After 32 years with the Tarpon Springs Police Department and the last decade spent leading it, Police Chief Robert Kochen retired Thursday. His replacement is a familiar face in the city: Maj. Jeff Young, who has spent most of his life in Tarpon Springs.
Both chiefs were honored, and Young sworn into his new role, during a ceremony at Tuesday’s meeting of the Tarpon Springs City Commission. The commissioners and residents praised Kochen’s leadership and his efforts toward keeping the small city’s police department relevant and robust.
“We should be proud of this man,” said former commissioner Peter Dalacos, who served when Kochen was appointed interim chief in 2008. “I know the ‘Thank you’s’ are nice, but he has left us a legacy, a strong footing. He’s brought accountability and credibility to our department. He’s given us reason to keep our police department.”
Kochen started as a patrol officer at age 22 and would go on to work as a field training officer and detective and rise to the ranks of sergeant and captain. He served as interim chief for more than two years before becoming the permanent chief in 2010.
“It’s been a long ride,” he said during Tuesday’s livestreamed meeting. “It’s been really rewarding, fulfilling, everything in between.”
He also led the agency through one of its most difficult moments: The 2014 death of Officer Charles Kondek, who was shot and killed in the line of duty. The officer’s widow, Teresa Kondek, was in the audience for Tuesday’s ceremonies. She said she hadn’t planned on speaking, but she felt compelled to publicly thank Kochen.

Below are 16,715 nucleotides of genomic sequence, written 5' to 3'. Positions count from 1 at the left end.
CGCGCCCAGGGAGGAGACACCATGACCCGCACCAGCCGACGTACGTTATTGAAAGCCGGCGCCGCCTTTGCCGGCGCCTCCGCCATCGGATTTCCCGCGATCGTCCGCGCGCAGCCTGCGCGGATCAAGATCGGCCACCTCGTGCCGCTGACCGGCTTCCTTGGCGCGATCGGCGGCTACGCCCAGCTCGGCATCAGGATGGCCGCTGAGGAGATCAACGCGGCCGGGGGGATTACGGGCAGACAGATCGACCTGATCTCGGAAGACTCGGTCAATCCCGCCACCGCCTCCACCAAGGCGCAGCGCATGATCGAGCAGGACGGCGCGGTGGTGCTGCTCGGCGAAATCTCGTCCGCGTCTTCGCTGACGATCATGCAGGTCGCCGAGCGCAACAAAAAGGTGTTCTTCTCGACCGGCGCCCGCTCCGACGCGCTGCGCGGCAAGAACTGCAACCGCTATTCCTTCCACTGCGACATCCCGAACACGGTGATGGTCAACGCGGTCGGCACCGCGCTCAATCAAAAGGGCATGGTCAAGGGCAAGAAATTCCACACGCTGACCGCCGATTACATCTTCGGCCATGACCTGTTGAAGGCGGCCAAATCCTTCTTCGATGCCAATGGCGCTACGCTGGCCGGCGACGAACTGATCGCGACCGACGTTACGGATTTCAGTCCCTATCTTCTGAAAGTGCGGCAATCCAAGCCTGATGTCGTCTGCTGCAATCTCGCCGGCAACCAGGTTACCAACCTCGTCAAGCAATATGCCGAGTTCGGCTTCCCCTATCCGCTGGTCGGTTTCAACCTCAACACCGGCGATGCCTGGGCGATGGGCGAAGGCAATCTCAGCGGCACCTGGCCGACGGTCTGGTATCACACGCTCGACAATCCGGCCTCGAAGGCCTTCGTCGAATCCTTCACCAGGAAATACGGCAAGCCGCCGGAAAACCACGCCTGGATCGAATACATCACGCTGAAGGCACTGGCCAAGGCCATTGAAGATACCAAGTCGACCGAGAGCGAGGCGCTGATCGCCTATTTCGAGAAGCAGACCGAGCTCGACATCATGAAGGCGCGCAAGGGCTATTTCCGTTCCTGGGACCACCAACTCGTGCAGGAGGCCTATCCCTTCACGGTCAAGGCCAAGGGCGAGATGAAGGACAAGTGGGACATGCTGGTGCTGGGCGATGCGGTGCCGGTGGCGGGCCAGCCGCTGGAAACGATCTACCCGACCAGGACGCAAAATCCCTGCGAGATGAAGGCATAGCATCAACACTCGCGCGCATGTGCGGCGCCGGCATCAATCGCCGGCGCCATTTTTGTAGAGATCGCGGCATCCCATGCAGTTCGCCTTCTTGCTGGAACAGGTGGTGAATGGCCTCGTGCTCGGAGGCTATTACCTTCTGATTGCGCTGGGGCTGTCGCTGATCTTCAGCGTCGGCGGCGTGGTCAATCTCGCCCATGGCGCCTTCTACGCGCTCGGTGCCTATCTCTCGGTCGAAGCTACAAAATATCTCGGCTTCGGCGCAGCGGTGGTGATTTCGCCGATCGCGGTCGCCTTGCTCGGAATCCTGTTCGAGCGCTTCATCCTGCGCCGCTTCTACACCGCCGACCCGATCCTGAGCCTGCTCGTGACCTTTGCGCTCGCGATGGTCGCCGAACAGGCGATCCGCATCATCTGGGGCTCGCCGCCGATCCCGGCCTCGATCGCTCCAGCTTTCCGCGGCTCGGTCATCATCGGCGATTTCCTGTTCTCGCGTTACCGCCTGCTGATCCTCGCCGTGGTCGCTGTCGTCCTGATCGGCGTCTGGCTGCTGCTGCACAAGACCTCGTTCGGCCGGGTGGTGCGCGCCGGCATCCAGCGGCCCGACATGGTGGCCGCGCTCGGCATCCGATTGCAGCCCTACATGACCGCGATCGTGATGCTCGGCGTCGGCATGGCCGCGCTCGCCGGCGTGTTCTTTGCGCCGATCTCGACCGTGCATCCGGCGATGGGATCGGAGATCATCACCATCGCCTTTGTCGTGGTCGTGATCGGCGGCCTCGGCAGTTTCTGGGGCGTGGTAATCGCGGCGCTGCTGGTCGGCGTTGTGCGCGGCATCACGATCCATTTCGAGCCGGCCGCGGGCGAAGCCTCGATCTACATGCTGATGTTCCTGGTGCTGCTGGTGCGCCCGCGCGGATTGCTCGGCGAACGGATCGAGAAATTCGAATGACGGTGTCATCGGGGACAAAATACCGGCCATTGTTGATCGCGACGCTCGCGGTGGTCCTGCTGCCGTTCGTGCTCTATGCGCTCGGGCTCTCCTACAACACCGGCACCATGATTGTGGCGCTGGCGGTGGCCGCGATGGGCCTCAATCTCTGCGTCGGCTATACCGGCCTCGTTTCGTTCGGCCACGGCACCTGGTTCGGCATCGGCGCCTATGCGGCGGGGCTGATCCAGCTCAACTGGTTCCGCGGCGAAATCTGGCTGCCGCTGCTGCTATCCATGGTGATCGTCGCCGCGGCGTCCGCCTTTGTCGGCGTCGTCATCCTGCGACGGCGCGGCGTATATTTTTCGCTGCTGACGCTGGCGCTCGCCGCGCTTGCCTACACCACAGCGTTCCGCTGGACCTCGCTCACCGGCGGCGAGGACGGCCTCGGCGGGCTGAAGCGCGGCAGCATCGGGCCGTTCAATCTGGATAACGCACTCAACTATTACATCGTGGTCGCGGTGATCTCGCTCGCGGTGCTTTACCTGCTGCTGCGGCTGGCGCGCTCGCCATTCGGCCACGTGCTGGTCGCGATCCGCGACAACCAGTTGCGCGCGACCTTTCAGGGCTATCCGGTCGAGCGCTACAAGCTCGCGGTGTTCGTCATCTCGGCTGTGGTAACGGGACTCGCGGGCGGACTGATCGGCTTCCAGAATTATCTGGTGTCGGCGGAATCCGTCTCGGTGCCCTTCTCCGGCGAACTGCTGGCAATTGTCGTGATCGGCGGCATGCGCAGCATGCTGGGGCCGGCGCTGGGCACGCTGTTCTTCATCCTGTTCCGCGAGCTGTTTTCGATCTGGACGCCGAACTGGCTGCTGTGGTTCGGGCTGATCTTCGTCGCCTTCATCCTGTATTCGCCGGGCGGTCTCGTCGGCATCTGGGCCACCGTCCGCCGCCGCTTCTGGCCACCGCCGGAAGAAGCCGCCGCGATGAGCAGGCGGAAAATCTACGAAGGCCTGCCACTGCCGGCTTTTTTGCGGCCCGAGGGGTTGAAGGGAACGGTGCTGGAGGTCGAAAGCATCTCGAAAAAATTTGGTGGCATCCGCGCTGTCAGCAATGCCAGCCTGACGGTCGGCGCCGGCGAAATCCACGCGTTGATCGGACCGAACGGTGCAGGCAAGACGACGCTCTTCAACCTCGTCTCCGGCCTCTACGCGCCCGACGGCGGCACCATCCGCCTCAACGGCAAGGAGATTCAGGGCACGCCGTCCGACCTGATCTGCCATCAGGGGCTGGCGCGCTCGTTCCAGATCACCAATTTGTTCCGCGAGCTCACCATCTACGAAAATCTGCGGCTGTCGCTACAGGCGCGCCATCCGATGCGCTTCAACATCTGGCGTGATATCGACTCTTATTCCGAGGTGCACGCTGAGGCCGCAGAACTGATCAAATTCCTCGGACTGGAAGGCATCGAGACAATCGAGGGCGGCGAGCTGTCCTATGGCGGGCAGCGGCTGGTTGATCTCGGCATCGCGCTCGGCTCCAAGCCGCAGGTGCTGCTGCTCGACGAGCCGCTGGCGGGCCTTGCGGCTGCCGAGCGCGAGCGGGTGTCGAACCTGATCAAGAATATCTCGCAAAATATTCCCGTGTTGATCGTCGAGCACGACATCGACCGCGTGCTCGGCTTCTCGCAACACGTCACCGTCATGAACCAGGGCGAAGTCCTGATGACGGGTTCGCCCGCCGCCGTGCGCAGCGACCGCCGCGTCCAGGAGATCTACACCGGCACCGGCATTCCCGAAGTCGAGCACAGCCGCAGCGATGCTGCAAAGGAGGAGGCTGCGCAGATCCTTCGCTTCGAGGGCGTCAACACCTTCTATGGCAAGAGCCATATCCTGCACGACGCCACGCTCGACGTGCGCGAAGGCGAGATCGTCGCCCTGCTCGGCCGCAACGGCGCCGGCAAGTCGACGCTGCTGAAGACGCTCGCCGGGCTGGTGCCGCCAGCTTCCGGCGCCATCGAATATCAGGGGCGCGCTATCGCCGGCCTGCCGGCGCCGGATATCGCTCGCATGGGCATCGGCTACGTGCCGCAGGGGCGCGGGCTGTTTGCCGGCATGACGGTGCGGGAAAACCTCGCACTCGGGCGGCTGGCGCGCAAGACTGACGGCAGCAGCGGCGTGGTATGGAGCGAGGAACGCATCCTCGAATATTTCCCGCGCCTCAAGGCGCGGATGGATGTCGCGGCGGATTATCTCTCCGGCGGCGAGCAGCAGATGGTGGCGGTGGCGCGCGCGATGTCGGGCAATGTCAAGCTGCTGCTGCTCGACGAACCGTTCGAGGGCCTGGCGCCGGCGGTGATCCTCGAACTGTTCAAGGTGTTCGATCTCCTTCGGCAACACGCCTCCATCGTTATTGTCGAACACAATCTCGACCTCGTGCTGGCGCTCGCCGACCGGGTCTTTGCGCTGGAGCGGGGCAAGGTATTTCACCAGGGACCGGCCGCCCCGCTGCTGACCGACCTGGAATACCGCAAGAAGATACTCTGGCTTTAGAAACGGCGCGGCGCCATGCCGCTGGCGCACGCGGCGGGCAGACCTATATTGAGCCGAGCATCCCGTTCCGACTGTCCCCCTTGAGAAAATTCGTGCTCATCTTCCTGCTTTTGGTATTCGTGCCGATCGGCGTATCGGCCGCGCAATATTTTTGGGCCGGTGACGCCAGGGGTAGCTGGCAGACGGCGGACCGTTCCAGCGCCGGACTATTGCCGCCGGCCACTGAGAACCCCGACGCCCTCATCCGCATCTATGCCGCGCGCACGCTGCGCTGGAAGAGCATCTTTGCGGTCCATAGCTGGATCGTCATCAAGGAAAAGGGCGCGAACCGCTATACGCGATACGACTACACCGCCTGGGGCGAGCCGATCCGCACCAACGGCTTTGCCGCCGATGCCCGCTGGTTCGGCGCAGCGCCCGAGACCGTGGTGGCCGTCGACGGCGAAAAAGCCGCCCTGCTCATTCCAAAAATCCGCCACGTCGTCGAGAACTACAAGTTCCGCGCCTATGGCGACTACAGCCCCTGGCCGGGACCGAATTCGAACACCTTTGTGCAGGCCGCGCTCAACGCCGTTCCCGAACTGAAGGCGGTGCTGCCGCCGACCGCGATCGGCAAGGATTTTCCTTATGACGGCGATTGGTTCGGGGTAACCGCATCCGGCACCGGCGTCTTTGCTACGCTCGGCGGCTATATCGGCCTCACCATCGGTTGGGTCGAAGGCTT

“We’re eternally grateful for everything you did for us,” she said. “I know it was really hard for you ... We can’t thank you enough for being not only a great chief but a great man for us when we needed you.”
For Young, who moved to Tarpon Springs from Staten Island at age 11, Tuesday’s ceremony had extra sentimental value: The city building that houses the City Commission was once his middle school; when he joined the agency in 1993, the police department was located behind the building, and what had once been classrooms were the chief’s office and holding cells.
After graduating from Tarpon Springs High School and attending what was then known as St. Petersburg Junior College, he spent a few years away from home in the Air Force. He said that when he married his wife, whom he met in the service, he told her that as soon as their tour of duty was done they’d move to Tarpon Springs, “our home.”
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“Today, things come back around full circle,” he said. “Standing inside this building, being promoted to chief of police, over 40 years from when I first stepped into Tarpon Springs — it’s surreal.”